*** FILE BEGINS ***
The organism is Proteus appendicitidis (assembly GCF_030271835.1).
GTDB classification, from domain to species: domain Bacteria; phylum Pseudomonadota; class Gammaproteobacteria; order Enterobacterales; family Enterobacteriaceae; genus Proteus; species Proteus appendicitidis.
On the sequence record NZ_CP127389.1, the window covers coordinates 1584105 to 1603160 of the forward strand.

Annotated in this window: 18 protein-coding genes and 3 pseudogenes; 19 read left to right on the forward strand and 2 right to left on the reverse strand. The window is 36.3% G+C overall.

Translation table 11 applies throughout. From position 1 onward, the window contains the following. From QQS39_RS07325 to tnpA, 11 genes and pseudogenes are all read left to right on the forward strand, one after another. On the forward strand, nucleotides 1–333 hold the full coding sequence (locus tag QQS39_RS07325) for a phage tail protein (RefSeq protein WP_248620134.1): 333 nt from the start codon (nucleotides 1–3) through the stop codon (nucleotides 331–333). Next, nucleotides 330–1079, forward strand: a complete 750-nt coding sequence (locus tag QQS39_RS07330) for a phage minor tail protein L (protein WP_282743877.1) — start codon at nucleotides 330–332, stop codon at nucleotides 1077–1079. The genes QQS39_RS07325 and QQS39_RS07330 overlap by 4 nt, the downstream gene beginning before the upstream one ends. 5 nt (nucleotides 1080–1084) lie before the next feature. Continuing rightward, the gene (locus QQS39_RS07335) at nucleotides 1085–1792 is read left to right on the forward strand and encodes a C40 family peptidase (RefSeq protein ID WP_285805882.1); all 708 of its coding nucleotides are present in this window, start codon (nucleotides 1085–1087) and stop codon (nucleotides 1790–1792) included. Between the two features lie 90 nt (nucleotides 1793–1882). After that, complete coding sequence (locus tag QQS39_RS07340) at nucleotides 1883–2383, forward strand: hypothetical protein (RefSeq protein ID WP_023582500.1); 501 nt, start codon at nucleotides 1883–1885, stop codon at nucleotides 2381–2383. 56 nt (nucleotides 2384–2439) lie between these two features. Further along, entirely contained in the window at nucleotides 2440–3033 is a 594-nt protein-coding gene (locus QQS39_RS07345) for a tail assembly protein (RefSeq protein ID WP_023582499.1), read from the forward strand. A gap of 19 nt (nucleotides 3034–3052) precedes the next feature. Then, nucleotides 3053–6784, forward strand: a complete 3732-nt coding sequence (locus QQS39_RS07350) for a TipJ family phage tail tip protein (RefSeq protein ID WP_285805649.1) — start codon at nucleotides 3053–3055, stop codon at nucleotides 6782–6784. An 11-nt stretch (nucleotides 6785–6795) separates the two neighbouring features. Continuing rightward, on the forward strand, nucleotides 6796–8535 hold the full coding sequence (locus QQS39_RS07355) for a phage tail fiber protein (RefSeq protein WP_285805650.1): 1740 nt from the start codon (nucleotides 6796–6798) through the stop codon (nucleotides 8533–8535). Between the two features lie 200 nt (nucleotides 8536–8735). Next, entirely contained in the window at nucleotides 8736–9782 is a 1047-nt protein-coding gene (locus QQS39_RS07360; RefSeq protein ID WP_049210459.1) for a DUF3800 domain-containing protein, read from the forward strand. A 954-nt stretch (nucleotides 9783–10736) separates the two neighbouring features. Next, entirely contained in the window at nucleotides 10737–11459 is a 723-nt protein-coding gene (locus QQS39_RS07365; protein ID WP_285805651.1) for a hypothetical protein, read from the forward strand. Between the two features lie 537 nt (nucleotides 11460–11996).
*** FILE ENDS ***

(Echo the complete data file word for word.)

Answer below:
The organism is Proteus appendicitidis (assembly GCF_030271835.1).
GTDB classification, from domain to species: domain Bacteria; phylum Pseudomonadota; class Gammaproteobacteria; order Enterobacterales; family Enterobacteriaceae; genus Proteus; species Proteus appendicitidis.
On the sequence record NZ_CP127389.1, the window covers coordinates 1584105 to 1603160 of the forward strand.

Annotated in this window: 18 protein-coding genes and 3 pseudogenes; 19 read left to right on the forward strand and 2 right to left on the reverse strand. The window is 36.3% G+C overall.

Translation table 11 applies throughout. From position 1 onward, the window contains the following. From QQS39_RS07325 to tnpA, 11 genes and pseudogenes are all read left to right on the forward strand, one after another. On the forward strand, nucleotides 1–333 hold the full coding sequence (locus tag QQS39_RS07325) for a phage tail protein (RefSeq protein WP_248620134.1): 333 nt from the start codon (nucleotides 1–3) through the stop codon (nucleotides 331–333). Next, nucleotides 330–1079, forward strand: a complete 750-nt coding sequence (locus tag QQS39_RS07330) for a phage minor tail protein L (protein WP_282743877.1) — start codon at nucleotides 330–332, stop codon at nucleotides 1077–1079. The genes QQS39_RS07325 and QQS39_RS07330 overlap by 4 nt, the downstream gene beginning before the upstream one ends. 5 nt (nucleotides 1080–1084) lie before the next feature. Continuing rightward, the gene (locus QQS39_RS07335) at nucleotides 1085–1792 is read left to right on the forward strand and encodes a C40 family peptidase (RefSeq protein ID WP_285805882.1); all 708 of its coding nucleotides are present in this window, start codon (nucleotides 1085–1087) and stop codon (nucleotides 1790–1792) included. Between the two features lie 90 nt (nucleotides 1793–1882). After that, complete coding sequence (locus tag QQS39_RS07340) at nucleotides 1883–2383, forward strand: hypothetical protein (RefSeq protein ID WP_023582500.1); 501 nt, start codon at nucleotides 1883–1885, stop codon at nucleotides 2381–2383. 56 nt (nucleotides 2384–2439) lie between these two features. Further along, entirely contained in the window at nucleotides 2440–3033 is a 594-nt protein-coding gene (locus QQS39_RS07345) for a tail assembly protein (RefSeq protein ID WP_023582499.1), read from the forward strand. A gap of 19 nt (nucleotides 3034–3052) precedes the next feature. Then, nucleotides 3053–6784, forward strand: a complete 3732-nt coding sequence (locus QQS39_RS07350) for a TipJ family phage tail tip protein (RefSeq protein ID WP_285805649.1) — start codon at nucleotides 3053–3055, stop codon at nucleotides 6782–6784. An 11-nt stretch (nucleotides 6785–6795) separates the two neighbouring features. Continuing rightward, on the forward strand, nucleotides 6796–8535 hold the full coding sequence (locus QQS39_RS07355) for a phage tail fiber protein (RefSeq protein WP_285805650.1): 1740 nt from the start codon (nucleotides 6796–6798) through the stop codon (nucleotides 8533–8535). Between the two features lie 200 nt (nucleotides 8536–8735). Next, entirely contained in the window at nucleotides 8736–9782 is a 1047-nt protein-coding gene (locus QQS39_RS07360; RefSeq protein ID WP_049210459.1) for a DUF3800 domain-containing protein, read from the forward strand. A 954-nt stretch (nucleotides 9783–10736) separates the two neighbouring features. Next, entirely contained in the window at nucleotides 10737–11459 is a 723-nt protein-coding gene (locus QQS39_RS07365; protein ID WP_285805651.1) for a hypothetical protein, read from the forward strand. Between the two features lie 537 nt (nucleotides 11460–11996).